“Using technology doesn’t automatically produce learning, however. Teachers’ learning objectives must be clear, and teachers must also think clearly about how technology can help learners reach objectives” (Eggen, & Kauchak, 2007). It is important to emphasize that simply using technology is the same as using it in the “ease-of-use” context. If the equipment can replace a teacher, they should be. The teacher must utilize the technology in manners conducive to learning and not let the technology be a replacement. We must have the mindset to be better than the technology and use it, not have it use us.

Today, the internet is a prominent element to our lives. People are increasingly turning to social networking to build online communities. Teachers can take advantage of this as a new source of professional learning. It makes it possible for teachers to interact, learn, and access knowledge within a social space. Online communities are available at all times wherever there is an internet connection. A study conducted in 2009 (published in 2010) shows that memberships to online communities provide teachers with a rich source of professional learning. Teachers gather practical classroom strategies from other teachers (Duncan-Howell, 2010).

Implementation of technology into the classroom requires a solid understanding of learning theories. Scholarship in instructional design and technology views learning theories as the principal mechanisms for advancing research and understanding. We must keep in mind that while theory can have a significant impact on technology integration, the range of theories chosen is limited. Many designers dedicate their decisions to intuition and wisdom. Essentially, technology integration requires the ability to creatively articulate learning theories into sensible, justifiable designs derived from many factors (Yanchar S., South J., Williams D., Allen S., & Wilson, B., 2010). One cannot use intuition and wisdom if they do not know how people learn.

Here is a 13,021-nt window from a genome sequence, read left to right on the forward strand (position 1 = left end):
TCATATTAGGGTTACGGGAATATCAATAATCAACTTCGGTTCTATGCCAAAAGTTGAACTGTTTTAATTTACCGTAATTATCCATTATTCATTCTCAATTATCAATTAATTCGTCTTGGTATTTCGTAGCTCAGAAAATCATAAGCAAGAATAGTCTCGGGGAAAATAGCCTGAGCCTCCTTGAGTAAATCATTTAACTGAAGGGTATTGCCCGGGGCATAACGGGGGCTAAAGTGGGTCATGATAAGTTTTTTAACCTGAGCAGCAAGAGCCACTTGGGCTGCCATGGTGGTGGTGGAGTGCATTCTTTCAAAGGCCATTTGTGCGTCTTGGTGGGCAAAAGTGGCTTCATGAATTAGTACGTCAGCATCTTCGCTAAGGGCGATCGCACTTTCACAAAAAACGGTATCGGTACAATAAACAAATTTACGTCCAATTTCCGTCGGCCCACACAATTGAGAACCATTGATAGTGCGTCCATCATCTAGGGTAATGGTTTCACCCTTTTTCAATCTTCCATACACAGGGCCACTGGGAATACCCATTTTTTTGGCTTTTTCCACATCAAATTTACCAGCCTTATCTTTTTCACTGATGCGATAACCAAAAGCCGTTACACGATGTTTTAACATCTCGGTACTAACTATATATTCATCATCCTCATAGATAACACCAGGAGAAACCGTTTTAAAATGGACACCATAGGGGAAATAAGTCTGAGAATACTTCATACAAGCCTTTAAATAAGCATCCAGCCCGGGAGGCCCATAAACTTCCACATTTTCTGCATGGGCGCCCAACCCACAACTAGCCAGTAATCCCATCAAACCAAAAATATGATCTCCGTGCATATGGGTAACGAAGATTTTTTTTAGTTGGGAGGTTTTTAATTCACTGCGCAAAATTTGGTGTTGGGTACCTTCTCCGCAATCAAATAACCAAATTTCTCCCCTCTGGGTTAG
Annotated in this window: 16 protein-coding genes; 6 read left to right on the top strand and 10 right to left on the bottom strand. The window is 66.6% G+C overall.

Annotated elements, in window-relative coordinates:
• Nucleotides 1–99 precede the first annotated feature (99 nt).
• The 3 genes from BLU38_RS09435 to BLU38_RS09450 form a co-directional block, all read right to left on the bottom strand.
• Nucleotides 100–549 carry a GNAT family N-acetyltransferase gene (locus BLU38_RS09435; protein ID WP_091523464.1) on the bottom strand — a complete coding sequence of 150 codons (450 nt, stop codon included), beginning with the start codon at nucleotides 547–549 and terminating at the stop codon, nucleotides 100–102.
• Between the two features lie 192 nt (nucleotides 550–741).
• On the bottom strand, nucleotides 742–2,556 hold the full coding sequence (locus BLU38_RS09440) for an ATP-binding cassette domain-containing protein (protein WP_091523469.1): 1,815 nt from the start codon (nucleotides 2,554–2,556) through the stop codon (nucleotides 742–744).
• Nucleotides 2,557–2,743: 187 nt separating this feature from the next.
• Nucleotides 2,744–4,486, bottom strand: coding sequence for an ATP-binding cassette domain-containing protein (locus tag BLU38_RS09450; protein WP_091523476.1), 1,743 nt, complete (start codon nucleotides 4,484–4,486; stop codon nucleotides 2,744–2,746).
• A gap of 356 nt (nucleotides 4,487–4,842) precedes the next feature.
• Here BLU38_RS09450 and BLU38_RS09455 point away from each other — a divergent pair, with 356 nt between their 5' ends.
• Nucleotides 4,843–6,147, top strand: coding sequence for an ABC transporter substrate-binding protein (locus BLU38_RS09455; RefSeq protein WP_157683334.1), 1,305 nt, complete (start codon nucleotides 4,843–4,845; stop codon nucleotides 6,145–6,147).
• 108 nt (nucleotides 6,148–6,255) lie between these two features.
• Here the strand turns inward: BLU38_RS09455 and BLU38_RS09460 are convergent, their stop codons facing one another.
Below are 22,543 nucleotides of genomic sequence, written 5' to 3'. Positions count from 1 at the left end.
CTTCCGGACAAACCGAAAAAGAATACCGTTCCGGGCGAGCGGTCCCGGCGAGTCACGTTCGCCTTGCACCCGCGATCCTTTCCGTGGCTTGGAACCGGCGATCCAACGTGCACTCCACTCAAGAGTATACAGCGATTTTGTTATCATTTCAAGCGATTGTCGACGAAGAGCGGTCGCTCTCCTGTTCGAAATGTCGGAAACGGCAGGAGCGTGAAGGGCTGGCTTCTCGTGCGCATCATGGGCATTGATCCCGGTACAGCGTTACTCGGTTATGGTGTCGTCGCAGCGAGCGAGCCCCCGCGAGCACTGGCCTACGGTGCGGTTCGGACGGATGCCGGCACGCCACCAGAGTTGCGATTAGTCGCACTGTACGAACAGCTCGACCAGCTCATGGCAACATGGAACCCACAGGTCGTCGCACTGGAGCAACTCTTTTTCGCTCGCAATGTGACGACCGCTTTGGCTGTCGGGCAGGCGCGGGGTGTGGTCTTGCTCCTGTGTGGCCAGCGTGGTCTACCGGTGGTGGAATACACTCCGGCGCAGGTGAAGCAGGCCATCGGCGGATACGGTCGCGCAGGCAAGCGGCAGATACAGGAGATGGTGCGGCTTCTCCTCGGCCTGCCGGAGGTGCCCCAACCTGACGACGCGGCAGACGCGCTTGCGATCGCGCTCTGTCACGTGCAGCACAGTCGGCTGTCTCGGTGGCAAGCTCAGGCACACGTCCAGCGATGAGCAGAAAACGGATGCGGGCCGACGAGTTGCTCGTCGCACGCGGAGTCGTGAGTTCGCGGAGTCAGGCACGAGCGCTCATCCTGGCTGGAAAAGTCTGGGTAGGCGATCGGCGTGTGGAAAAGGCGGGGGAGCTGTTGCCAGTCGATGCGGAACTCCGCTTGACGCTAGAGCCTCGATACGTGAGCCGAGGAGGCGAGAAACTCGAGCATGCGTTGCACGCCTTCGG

Implementation of technology is vital to education in the twenty-first century, as it finds its way into our lives. You cannot change evolution in its natural state, so all one can do is embrace it. Educators ill equipped for such a task will have a difficult time with integration, but with training, it is possible. The most prominent benefit to integrating technology into the classroom is preparing twenty-first century students to enter the world with those skills necessary for success. Secondly, it educates students in proper use and maintenance of such technologies.


Battelle, J, & O'Reilly, T. (2004). Opening welcome: state of the internet industry. Proceedings of the Web 2.0 conference San Francisco, CA: O'Reilly Media.

Duncan-Howell, J. (2010). Teachers making connections: online communities as a source of professional learning. British journal of educational technology, 41(2), 324-340.

Eggen, Paul, & Kauchak, Don. (2007) Educational psychology: windows on classrooms (7th edition). Ohio: Merrill.

Eggen, Paul, & Kauchak, Don. (2010). Educational psychology: windows on classrooms (8th edition). Upper Saddle River, New Jersey: Pearson Education.

Vygotsky, L.S. (1978). Mind in society – the development of higher psychological processes. Cambridge, MA: Harvard University.

Wenger, E. (1998). Communities of practice: learning, meaning, and identity. New York: Cambridge University.

Yanchar, S., South, J., Williams, D., Allen, S., & Wilson, B. (2010). Struggling with theory? a qualitative investigation of conceptual tool use in instructional design. Educational Technology Research and Development. February 1, 2010; 58(1): 39-60.

Yang, Y., Yeh, H., & Wong, W. (2010). The Influence of Social Interaction on Meaning Construction in a Virtual Community. British journal of educational technology, 41(2), 287-306.

[1] Darcy DiNucci coined the term Web 2.0 in 1999, but it became popular in 2004 when O’Reilly Media and MediaLive hosted the first Web 2.0 conference. John Battelle and Tim O’Reilly outlined their definition as Web Platform, where software is web-based rather than desktop based (Battelle, J., & O’Reilly, T, 2004). This birthed a plethora of internet trends, the most popular being social media.

Saturday, April 3, 2010

So hey, no updates in well over two months. What’s up with that?

So I’ve been bogged down with a lot of work. I have three articles that need to be proofed before I post them up, and I’m currently working on a larger one based on cognitive learning theories and technology. I’m arguing that technology should only be used in the classroom if the benefit outweighs the cost. This means no iPads in my classroom and for good reason.

So yeah, I didn’t die, and anybody who was reading my posts over Christmas break, I apologize for the lack of updates. More to come eventually, but I can’t promise you anything.

Looking forward to seeing people at Penn State 1 to 1 Conference, April 21st is when I’ll be presenting.